Wendall T. Robie
Hall of Fame Class of 1964
Under Robie’s leadership the Sierra Nevadas were opened up for skiing and travel. He was a key contributor to the growth of the ski industry in the west.
Wendell Robie was a member and first president of the Auburn ski Club in Auburn, California and a ski sport builder. A lumberman by profession, Robie was a very enthusiastic backer of ski sport on all levels, particularly in the west. He was elected president of the California Ski Association which was named the Far West Ski Association in 1948.
Robie and a group of supporters from the Far West Ski Association made a strong bid to host the 1932 Olympic Games. A lack of organization within the group and vehement objections by environmentalists convinced the U.S. Olympic Committee to choose Lake Placid for the 1932 Winter Games.
In 1931, with Wendell Robie at the helm, the Sierra Nevada was finally opened up for skiing and travel. He was an advocate in the effort to have the State of California provide snow removal for the winter roads to the ski areas. Though the Sierras were still very primitive, Robie, the Auburn Ski Club and the Truckee Ski Club made a bid for and were awarded the National Alpine Championships in 1932.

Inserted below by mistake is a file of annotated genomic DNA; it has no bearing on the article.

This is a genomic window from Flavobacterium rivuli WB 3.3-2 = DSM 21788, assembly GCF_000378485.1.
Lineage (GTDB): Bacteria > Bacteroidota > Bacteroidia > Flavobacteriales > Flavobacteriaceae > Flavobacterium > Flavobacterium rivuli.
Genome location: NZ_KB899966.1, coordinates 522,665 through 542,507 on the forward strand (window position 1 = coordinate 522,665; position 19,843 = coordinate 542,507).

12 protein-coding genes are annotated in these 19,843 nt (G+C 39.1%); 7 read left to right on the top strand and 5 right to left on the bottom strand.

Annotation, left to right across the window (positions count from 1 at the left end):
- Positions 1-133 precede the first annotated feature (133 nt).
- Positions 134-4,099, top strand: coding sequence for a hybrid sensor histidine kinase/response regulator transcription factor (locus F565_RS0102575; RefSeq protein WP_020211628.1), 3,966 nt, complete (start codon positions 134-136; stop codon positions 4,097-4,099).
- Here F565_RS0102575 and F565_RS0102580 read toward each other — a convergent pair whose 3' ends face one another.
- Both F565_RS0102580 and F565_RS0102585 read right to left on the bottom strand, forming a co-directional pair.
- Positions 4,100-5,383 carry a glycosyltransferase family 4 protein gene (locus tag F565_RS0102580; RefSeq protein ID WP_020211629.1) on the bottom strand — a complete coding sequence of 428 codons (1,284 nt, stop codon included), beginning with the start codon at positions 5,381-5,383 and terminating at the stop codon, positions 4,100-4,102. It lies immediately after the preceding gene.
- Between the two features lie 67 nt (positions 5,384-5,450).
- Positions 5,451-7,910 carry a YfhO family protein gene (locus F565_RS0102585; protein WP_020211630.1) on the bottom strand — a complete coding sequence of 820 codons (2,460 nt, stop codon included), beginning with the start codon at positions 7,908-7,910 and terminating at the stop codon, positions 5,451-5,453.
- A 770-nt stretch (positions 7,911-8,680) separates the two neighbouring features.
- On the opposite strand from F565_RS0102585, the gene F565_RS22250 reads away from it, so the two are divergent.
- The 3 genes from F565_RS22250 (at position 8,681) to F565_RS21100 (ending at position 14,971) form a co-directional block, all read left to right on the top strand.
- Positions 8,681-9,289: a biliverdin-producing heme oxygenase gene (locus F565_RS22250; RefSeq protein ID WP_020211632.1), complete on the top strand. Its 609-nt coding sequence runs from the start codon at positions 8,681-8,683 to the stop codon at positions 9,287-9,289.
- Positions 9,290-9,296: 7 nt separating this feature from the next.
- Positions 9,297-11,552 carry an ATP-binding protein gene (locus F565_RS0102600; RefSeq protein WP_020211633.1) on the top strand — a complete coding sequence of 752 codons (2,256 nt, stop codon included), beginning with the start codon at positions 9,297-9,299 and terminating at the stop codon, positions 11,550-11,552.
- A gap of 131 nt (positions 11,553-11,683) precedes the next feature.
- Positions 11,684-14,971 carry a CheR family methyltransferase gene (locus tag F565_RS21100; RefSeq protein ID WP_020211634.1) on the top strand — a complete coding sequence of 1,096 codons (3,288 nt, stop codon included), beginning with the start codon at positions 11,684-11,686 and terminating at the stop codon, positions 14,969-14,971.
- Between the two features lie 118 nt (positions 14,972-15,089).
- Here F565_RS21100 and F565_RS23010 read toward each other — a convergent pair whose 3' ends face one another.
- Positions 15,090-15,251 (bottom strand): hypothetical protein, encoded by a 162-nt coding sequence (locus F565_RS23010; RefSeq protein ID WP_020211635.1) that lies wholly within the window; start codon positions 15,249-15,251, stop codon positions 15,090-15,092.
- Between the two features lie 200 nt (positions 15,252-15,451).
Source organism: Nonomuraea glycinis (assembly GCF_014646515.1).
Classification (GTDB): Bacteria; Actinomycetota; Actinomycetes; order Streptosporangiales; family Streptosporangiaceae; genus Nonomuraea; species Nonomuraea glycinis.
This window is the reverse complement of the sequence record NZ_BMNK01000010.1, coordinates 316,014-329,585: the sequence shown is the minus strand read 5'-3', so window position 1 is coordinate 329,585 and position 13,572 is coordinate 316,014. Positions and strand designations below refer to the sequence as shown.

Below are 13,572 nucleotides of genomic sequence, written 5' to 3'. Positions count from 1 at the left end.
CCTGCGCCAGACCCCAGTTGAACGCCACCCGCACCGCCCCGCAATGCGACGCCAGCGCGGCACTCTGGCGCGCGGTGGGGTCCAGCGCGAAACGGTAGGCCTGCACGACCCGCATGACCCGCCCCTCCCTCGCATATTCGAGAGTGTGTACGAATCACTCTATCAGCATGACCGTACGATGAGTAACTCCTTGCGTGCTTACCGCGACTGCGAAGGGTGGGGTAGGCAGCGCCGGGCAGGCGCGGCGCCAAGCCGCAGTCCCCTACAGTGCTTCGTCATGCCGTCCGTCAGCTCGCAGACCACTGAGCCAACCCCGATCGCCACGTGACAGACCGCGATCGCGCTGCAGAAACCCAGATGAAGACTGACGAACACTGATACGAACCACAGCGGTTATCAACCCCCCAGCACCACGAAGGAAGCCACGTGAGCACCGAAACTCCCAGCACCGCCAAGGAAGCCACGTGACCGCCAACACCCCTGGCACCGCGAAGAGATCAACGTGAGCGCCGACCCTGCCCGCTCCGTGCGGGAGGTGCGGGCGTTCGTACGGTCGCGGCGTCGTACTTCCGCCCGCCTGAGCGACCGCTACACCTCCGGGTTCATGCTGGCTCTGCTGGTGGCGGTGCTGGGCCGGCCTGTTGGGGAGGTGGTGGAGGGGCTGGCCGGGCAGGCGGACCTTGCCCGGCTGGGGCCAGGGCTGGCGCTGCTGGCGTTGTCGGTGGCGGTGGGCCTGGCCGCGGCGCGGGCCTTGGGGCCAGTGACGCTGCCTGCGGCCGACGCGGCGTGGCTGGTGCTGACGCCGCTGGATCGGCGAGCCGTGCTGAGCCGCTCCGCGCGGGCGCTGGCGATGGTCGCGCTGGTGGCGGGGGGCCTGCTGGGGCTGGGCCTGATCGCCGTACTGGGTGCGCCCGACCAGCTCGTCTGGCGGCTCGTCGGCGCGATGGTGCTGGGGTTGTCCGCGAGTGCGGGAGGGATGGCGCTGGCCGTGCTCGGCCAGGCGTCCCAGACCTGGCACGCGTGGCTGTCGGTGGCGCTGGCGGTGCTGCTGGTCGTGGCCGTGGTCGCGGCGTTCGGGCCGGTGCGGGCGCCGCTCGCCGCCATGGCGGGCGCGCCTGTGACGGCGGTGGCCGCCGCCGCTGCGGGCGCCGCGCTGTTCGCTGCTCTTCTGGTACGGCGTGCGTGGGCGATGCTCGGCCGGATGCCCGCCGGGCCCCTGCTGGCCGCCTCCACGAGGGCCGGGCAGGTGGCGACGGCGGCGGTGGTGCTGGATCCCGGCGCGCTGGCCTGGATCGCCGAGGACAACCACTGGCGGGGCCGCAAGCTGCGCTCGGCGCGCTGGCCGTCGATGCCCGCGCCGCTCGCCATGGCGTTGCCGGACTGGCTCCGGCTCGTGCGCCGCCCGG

In 1938 Wendell Robie was elected vice-president of the National Ski Association. Under his guidance, the Auburn Ski Club sponsored a ski jump during the Golden Gate International Exposition at Treasure Island, California and it was very successful.
Robie was also an avid horseman and was instrumental in the creation of the Western States Trail over the Sierra. He founded the Tevis Cup, the 100 miles day ride from Truckee to Auburn that continues annually.
Robie also sponsored the Western Skisport Museum at Boreal Ridge, California. He and fellow Hall of Fame member, William Banks Berry of Reno, were responsible for the level of success the museum now enjoys.
Wendell Robie was elected to the U.S. National Ski Hall of Fame in 1964.
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